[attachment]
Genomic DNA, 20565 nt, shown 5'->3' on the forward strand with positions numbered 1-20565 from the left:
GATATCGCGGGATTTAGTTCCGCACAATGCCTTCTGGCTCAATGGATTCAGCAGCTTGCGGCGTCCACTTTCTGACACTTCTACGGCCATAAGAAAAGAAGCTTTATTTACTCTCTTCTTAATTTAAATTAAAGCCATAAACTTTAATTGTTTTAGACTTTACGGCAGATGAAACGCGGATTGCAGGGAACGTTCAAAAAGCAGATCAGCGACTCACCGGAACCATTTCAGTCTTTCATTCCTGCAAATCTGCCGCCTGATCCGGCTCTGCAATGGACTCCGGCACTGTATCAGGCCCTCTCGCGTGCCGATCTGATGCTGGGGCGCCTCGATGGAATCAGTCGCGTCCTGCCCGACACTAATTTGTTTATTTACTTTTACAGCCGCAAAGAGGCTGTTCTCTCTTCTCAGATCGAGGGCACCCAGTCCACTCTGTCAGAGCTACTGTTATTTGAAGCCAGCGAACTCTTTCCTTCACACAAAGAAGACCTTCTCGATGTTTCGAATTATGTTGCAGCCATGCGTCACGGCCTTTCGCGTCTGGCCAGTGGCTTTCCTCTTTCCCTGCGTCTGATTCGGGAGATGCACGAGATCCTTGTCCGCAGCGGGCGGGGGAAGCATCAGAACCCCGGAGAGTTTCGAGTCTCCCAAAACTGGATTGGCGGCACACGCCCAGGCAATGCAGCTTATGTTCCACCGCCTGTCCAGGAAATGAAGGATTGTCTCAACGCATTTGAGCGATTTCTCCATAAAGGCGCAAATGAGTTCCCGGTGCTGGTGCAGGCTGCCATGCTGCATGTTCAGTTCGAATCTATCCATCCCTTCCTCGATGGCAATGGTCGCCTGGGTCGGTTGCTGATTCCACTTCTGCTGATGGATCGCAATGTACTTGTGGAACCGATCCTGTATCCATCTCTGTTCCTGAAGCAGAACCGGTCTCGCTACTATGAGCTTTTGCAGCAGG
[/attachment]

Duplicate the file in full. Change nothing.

Genomic DNA, 20565 nt, shown 5'->3' on the forward strand with positions numbered 1-20565 from the left:
GATATCGCGGGATTTAGTTCCGCACAATGCCTTCTGGCTCAATGGATTCAGCAGCTTGCGGCGTCCACTTTCTGACACTTCTACGGCCATAAGAAAAGAAGCTTTATTTACTCTCTTCTTAATTTAAATTAAAGCCATAAACTTTAATTGTTTTAGACTTTACGGCAGATGAAACGCGGATTGCAGGGAACGTTCAAAAAGCAGATCAGCGACTCACCGGAACCATTTCAGTCTTTCATTCCTGCAAATCTGCCGCCTGATCCGGCTCTGCAATGGACTCCGGCACTGTATCAGGCCCTCTCGCGTGCCGATCTGATGCTGGGGCGCCTCGATGGAATCAGTCGCGTCCTGCCCGACACTAATTTGTTTATTTACTTTTACAGCCGCAAAGAGGCTGTTCTCTCTTCTCAGATCGAGGGCACCCAGTCCACTCTGTCAGAGCTACTGTTATTTGAAGCCAGCGAACTCTTTCCTTCACACAAAGAAGACCTTCTCGATGTTTCGAATTATGTTGCAGCCATGCGTCACGGCCTTTCGCGTCTGGCCAGTGGCTTTCCTCTTTCCCTGCGTCTGATTCGGGAGATGCACGAGATCCTTGTCCGCAGCGGGCGGGGGAAGCATCAGAACCCCGGAGAGTTTCGAGTCTCCCAAAACTGGATTGGCGGCACACGCCCAGGCAATGCAGCTTATGTTCCACCGCCTGTCCAGGAAATGAAGGATTGTCTCAACGCATTTGAGCGATTTCTCCATAAAGGCGCAAATGAGTTCCCGGTGCTGGTGCAGGCTGCCATGCTGCATGTTCAGTTCGAATCTATCCATCCCTTCCTCGATGGCAATGGTCGCCTGGGTCGGTTGCTGATTCCACTTCTGCTGATGGATCGCAATGTACTTGTGGAACCGATCCTGTATCCATCTCTGTTCCTGAAGCAGAACCGGTCTCGCTACTATGAGCTTTTGCAGCAGG